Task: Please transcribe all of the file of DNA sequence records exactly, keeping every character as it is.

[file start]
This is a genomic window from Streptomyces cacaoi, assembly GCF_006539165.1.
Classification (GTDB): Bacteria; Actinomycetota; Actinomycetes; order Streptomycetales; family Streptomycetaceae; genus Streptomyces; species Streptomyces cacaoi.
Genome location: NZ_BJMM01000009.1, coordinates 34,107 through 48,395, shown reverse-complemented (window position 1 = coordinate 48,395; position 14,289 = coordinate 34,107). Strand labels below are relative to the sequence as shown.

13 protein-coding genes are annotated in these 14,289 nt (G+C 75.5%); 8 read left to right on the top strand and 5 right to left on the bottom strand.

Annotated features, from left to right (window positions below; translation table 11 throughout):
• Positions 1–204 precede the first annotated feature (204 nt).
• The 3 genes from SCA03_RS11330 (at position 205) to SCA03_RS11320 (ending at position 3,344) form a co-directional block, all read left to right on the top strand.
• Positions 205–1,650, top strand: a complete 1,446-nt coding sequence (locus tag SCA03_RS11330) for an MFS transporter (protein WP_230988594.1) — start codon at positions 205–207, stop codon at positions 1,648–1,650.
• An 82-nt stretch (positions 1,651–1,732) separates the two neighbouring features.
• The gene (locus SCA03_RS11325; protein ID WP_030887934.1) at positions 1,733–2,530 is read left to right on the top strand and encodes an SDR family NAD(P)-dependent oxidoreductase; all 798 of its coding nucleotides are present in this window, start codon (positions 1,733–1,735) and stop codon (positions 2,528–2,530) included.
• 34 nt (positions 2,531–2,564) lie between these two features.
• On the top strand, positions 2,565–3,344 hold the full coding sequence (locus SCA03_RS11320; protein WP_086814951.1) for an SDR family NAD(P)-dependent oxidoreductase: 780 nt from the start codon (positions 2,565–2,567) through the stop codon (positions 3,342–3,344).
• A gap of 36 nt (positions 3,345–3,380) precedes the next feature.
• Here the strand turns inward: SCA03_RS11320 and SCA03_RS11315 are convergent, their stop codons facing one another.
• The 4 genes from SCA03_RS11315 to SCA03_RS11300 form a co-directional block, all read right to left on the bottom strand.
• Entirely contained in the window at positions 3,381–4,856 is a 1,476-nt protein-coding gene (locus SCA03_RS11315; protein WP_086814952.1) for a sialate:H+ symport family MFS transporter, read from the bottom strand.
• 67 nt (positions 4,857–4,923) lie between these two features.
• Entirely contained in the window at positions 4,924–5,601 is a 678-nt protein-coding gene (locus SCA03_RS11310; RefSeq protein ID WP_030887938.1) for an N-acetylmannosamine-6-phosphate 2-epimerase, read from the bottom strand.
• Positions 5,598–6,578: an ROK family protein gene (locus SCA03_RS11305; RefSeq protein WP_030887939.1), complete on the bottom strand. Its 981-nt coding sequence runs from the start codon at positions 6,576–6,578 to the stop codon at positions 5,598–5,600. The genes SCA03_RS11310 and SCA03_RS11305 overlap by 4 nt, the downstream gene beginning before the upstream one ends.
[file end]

This is a genomic window from Streptomyces cacaoi, assembly GCF_006539165.1.
Classification (GTDB): Bacteria; Actinomycetota; Actinomycetes; order Streptomycetales; family Streptomycetaceae; genus Streptomyces; species Streptomyces cacaoi.
Genome location: NZ_BJMM01000009.1, coordinates 34,107 through 48,395, shown reverse-complemented (window position 1 = coordinate 48,395; position 14,289 = coordinate 34,107). Strand labels below are relative to the sequence as shown.

13 protein-coding genes are annotated in these 14,289 nt (G+C 75.5%); 8 read left to right on the top strand and 5 right to left on the bottom strand.

Annotated features, from left to right (window positions below; translation table 11 throughout):
• Positions 1–204 precede the first annotated feature (204 nt).
• The 3 genes from SCA03_RS11330 (at position 205) to SCA03_RS11320 (ending at position 3,344) form a co-directional block, all read left to right on the top strand.
• Positions 205–1,650, top strand: a complete 1,446-nt coding sequence (locus tag SCA03_RS11330) for an MFS transporter (protein WP_230988594.1) — start codon at positions 205–207, stop codon at positions 1,648–1,650.
• An 82-nt stretch (positions 1,651–1,732) separates the two neighbouring features.
• The gene (locus SCA03_RS11325; protein ID WP_030887934.1) at positions 1,733–2,530 is read left to right on the top strand and encodes an SDR family NAD(P)-dependent oxidoreductase; all 798 of its coding nucleotides are present in this window, start codon (positions 1,733–1,735) and stop codon (positions 2,528–2,530) included.
• 34 nt (positions 2,531–2,564) lie between these two features.
• On the top strand, positions 2,565–3,344 hold the full coding sequence (locus SCA03_RS11320; protein WP_086814951.1) for an SDR family NAD(P)-dependent oxidoreductase: 780 nt from the start codon (positions 2,565–2,567) through the stop codon (positions 3,342–3,344).
• A gap of 36 nt (positions 3,345–3,380) precedes the next feature.
• Here the strand turns inward: SCA03_RS11320 and SCA03_RS11315 are convergent, their stop codons facing one another.
• The 4 genes from SCA03_RS11315 to SCA03_RS11300 form a co-directional block, all read right to left on the bottom strand.
• Entirely contained in the window at positions 3,381–4,856 is a 1,476-nt protein-coding gene (locus SCA03_RS11315; protein WP_086814952.1) for a sialate:H+ symport family MFS transporter, read from the bottom strand.
• 67 nt (positions 4,857–4,923) lie between these two features.
• Entirely contained in the window at positions 4,924–5,601 is a 678-nt protein-coding gene (locus SCA03_RS11310; RefSeq protein ID WP_030887938.1) for an N-acetylmannosamine-6-phosphate 2-epimerase, read from the bottom strand.
• Positions 5,598–6,578: an ROK family protein gene (locus SCA03_RS11305; RefSeq protein WP_030887939.1), complete on the bottom strand. Its 981-nt coding sequence runs from the start codon at positions 6,576–6,578 to the stop codon at positions 5,598–5,600. The genes SCA03_RS11310 and SCA03_RS11305 overlap by 4 nt, the downstream gene beginning before the upstream one ends.